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Celebrate Diabetes Awareness Month in November

Dr. Bill Quick Health Pro November 16, 2006
  • You might have noticed more diabetes stories than usual in your local newspaper this month. That’s no surprise: each year, several diabetes organizations promote November as “Diabetes Month” and encourage the media to publicize diabetes.

    Among them: the US Centers for Disease Control and Prevention (CDC), at what they call National Diabetes Awareness Month, and the American Diabetes Association (ADA), at American Diabetes Month.

    The Juvenile Diabetes Research Foundation International (JDRF) also has promoted National Diabetes Awareness Month last year, and previously, but I can’t find a mention of November 2006 at their website.

    It’s been a long tradition to have a period of time in November, which once was merely a “Diabetes Week” but which was expanded to a month many moons ago. Interestingly the International Diabetes Federation (IDF) went the other way, and focused on a single day: November 14 is “World Diabetes Day.” (See their press release). World Diabetes Day even has its own website, www.WorldDiabetesDay.org, where they say “World Diabetes Day, celebrated every year on November 14, was established by IDF and WHO in 1991 with the aim of co-ordinating diabetes advocacy worldwide.” The IDF website explains why only one day: and it should be an important day to everyone with diabetes:

    World Diabetes Day is celebrated every year on 14 November. The date commemorates the birthday of Frederick Banting, who, along with Charles Best, is credited with the discovery of insulin in 1921.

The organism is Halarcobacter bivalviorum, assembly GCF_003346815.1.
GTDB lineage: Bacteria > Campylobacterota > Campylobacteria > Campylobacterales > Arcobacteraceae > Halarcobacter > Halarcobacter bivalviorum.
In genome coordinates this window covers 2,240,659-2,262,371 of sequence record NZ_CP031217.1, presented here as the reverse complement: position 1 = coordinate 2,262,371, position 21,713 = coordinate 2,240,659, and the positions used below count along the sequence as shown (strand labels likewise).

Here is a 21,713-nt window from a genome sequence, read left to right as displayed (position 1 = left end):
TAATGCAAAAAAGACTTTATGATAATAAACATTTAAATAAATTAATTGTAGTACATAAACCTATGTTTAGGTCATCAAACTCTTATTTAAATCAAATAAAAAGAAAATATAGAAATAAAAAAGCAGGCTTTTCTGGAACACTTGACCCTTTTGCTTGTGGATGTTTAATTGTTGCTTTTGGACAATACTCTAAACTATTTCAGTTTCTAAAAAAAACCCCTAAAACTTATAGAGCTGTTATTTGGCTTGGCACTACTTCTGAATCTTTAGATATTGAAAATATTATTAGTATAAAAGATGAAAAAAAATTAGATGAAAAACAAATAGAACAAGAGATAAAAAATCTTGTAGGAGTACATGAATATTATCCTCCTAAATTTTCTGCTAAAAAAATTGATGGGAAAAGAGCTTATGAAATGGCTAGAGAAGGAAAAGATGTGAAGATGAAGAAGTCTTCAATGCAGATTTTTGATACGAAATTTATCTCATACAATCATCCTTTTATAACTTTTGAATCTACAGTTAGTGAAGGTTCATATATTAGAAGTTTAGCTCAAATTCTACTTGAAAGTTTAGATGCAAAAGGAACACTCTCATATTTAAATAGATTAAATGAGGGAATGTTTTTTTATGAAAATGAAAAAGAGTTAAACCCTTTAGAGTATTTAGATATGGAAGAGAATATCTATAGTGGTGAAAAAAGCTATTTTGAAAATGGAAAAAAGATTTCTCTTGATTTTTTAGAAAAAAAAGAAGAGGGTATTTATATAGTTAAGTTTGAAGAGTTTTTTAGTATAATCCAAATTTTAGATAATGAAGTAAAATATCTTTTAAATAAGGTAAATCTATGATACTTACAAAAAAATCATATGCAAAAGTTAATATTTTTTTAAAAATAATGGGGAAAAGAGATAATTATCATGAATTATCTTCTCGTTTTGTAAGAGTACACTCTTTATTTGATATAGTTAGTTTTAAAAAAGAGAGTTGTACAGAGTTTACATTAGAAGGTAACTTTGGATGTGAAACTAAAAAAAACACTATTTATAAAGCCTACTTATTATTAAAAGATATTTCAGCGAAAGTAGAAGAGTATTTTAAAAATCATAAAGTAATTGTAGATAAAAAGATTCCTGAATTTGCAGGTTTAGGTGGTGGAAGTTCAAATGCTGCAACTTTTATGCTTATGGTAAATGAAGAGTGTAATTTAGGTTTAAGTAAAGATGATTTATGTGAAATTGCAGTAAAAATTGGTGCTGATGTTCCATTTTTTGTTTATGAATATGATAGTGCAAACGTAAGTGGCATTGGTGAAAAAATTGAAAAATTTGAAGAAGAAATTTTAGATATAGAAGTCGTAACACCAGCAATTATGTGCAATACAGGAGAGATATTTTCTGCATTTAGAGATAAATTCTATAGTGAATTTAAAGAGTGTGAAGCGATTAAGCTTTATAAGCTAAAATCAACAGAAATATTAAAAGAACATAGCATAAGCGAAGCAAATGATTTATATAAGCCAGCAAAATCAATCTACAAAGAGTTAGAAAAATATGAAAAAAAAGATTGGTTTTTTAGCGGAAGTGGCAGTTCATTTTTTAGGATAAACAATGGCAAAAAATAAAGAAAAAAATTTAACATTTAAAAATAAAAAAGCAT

And this year, I was informed of yet another commemoration of diabetes in November: it’s also Pet Diabetes Month!



    I wonder if maybe someday, every day will be Diabetes Day and every month will be Diabetes Month, or better still, every year will be “Diabetes Year”, and we can keep hammering the message to the media and the general public: Get diagnosed early; diabetes is treatable; there are lots of treatment options. Get treatment from doctors, diabetes nurses, dietitians, and diabetes teams who know what they are doing. Get your A1c under 7 (or better still, under 6). And enjoy life: diabetes is something you can live with, and not to die from.


    Or maybe someday, everyone will know about diabetes, the potential of complications, and the treatment options that we have available, and “Diabetes Month” will no longer be needed. I wonder?

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